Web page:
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Friday, September 4, 2015
Lighthouse update
Town OKs plan for ‘scaled-down’ development
Consultant hired to devise zoning ‘blueprint' for Nassau Coliseum property
Courtesy Lighthouse Development Group
A rendering of the Lighthouse project's canal and 38-story five story hotel and luxury residence.

As expected, the Hempstead Town Council unanimously approved its plan to devise a "zoning blueprint" for the Nassau Coliseum property.

The vote all but certified the town's intent to only consider a less comprehensive version of the Lighthouse proposal.

The new legislation authorized the town to retain an engineering and planning firm to devise what Town Supervisor Kate Murray calls a “zoning blueprint” for the 77 acres of county-owned land surrounding the Nassau Coliseum.

The town has authority over the environmental and zoning applications filed by the developers.

The Lighthouse project, led by New York Islanders owner Charles Wang and real estate executive Scott Rechler, calls for the renovation of the Nassau Coliseum and the redevelopment of the property surrounding it with a mix of retail, business and residential uses.

The proposal submitted to the town includes a five-star hotel, a new convention center, a sports and recreation center, a residential village, space for offices, retail and restaurants, a cinema and a canal.

The zoning blueprint, to be completed by early summer, would act as a set of guidelines for the type and scope of construction that would be permitted at the site. “We will be paying [the consultant] to make a zone to create a development that we believe the board can live with, one we believe the residents can live with, and yet at the same time a project that would take in a number of the elements that Wang has proposed,” Murray said. “It isn’t going to be the same, but a scaled-down version.”

Murray, who unveiled the plan publicly at a Monday-morning news conference, told reporters that she was optimistic about coming to a resolution that best fits the town, the developers and the residents. However, she added, "We think, without a jump-start, this project will really die a slow death."

The town will hire Frederick P. Clark Associates, Murray said. Clark was overseeing the town’s environmental analysis of the proposal until shortly after a September zoning hearing, when, she said, the Lighthouse group stopped paying for the consultant’s services. Murray said the town would pay no more than $150,000 for Clark's services.

According to town officials, the Lighthouse Development Group owes the firm about $200,000.

Murray also said that the Lighthouse group has not answered questions that were submitted by the town board following the September zoning hearing. Some of the major questions dealt with traffic mitigation, building heights and water usage. The group has “shut their operations down and gone silent,” Murray said. “The board understands that this piece of property is too important to be sort of lying in limbo and threatened with a development that goes down the drain.”

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mikedef62

$200,000 to analyze that unstable ecosystem they call Uniondale. What a joke. Seven years of extortion, I'm surprised the Islanders haven't basically abandoned the town and left them with nothing, but a big parking lot of what used to be the NVMC. It's what they deserve for trying to run out the only thing worth coming to Hempstead for. I sure as hell know that most people aren't going shopping on Front St or Fulton.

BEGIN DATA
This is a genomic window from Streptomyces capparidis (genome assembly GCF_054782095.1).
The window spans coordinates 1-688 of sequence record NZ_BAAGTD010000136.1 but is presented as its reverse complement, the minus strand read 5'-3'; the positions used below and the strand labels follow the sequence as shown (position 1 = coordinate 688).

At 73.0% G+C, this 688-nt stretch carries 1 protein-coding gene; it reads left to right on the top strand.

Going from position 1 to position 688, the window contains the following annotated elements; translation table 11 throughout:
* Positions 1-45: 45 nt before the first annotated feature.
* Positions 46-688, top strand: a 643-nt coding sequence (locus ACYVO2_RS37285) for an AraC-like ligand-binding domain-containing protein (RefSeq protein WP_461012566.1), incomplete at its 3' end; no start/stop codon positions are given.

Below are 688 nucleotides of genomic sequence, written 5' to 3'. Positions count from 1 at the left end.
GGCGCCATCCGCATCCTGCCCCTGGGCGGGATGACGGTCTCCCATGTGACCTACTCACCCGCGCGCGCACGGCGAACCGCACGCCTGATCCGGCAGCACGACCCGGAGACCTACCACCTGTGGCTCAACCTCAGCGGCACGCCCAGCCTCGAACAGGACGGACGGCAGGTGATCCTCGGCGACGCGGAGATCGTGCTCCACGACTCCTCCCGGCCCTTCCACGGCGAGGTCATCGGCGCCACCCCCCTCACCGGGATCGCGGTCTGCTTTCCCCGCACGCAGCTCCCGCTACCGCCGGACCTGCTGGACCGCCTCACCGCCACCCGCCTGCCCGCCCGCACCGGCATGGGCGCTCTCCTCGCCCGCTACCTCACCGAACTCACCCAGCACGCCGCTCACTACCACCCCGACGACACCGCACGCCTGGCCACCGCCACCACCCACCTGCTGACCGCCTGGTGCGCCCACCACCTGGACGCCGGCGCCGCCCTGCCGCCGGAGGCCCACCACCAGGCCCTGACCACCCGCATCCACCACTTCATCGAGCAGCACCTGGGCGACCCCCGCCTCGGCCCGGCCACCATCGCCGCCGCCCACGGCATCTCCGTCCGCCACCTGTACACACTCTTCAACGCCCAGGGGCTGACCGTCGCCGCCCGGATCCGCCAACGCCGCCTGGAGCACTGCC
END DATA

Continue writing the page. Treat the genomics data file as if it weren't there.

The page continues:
Monday, February 8, 2010 | Report this
DickyLobster

"The town will hire Frederick P. Clark Associates, Murray said." can someone trace that connection for me?

Tuesday, February 9, 2010 | Report this
pworam

The irony is almost too rich too stomach. Kate Murray finally got religion on the project and now wants to jump start it. Maybe she shouldn't have treated two great local entrepreneurial pioneers like five year olds in the first place. She should have been working with Wang, Rechler and, heaven forbid, even Suozzi from the beginning. Instead, she opted for using the opportunity for political grandstanding. It's totally understandable that the town needed to perform it's own due diligence, but it should have been handled in a way that didn't frustrate ALL interested parties, ESPECIALLY the taxpayers who would significantly benefit from the project. Now she wants to trash some of the best elements of a project that isn't hers, and defer final culpability to an outside consultant (who is no doubt connected). Correct me if I'm wrong, but doesn't the town have a building department and zoning board already? How about they do the job they are paid to do instead of wasting taxpayer money. If Wang does indeed walk away from the project, it will be the single biggest squandered opportunity in Long Island history. In the meantime, we're going to have to watch Murray and her colleagues squirm and duck for cover from this monumental blunder.

Sunday, February 14, 2010 | Report this
NYI4LIFE

The legendary New York Islanders need a new arena! Development is a must. Keep Long Island's only professional sports team HERE! The Town of Hempstead and perhaps more of Nassau County will just become crime-ridden and turned into another borough of New York City if the Lighthouse Project is killed. It's been SIX years since the birth of this project. http://www.lighthouseli.com/

Thursday, February 18, 2010 | Report this
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